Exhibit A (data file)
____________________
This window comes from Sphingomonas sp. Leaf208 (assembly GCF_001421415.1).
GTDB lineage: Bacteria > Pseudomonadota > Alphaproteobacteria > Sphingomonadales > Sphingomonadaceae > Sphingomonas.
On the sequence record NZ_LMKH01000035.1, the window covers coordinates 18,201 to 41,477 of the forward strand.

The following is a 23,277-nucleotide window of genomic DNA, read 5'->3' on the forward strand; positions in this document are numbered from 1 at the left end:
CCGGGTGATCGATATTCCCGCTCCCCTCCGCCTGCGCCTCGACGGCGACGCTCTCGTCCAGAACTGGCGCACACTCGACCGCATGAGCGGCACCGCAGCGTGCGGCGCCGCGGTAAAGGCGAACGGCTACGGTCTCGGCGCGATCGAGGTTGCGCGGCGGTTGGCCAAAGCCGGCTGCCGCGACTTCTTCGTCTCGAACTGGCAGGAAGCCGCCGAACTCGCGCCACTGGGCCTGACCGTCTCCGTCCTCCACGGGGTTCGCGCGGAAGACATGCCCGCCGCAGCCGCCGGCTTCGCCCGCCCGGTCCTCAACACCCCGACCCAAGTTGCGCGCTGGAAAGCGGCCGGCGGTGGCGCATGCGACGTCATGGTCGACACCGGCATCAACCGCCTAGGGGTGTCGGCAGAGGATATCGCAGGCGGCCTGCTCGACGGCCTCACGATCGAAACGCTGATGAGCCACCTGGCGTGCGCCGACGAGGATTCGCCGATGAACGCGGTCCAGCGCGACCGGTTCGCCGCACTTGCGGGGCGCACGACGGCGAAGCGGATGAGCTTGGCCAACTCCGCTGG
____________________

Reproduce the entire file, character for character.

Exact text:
This window comes from Sphingomonas sp. Leaf208 (assembly GCF_001421415.1).
GTDB lineage: Bacteria > Pseudomonadota > Alphaproteobacteria > Sphingomonadales > Sphingomonadaceae > Sphingomonas.
On the sequence record NZ_LMKH01000035.1, the window covers coordinates 18,201 to 41,477 of the forward strand.

The following is a 23,277-nucleotide window of genomic DNA, read 5'->3' on the forward strand; positions in this document are numbered from 1 at the left end:
CCGGGTGATCGATATTCCCGCTCCCCTCCGCCTGCGCCTCGACGGCGACGCTCTCGTCCAGAACTGGCGCACACTCGACCGCATGAGCGGCACCGCAGCGTGCGGCGCCGCGGTAAAGGCGAACGGCTACGGTCTCGGCGCGATCGAGGTTGCGCGGCGGTTGGCCAAAGCCGGCTGCCGCGACTTCTTCGTCTCGAACTGGCAGGAAGCCGCCGAACTCGCGCCACTGGGCCTGACCGTCTCCGTCCTCCACGGGGTTCGCGCGGAAGACATGCCCGCCGCAGCCGCCGGCTTCGCCCGCCCGGTCCTCAACACCCCGACCCAAGTTGCGCGCTGGAAAGCGGCCGGCGGTGGCGCATGCGACGTCATGGTCGACACCGGCATCAACCGCCTAGGGGTGTCGGCAGAGGATATCGCAGGCGGCCTGCTCGACGGCCTCACGATCGAAACGCTGATGAGCCACCTGGCGTGCGCCGACGAGGATTCGCCGATGAACGCGGTCCAGCGCGACCGGTTCGCCGCACTTGCGGGGCGCACGACGGCGAAGCGGATGAGCTTGGCCAACTCCGCTGG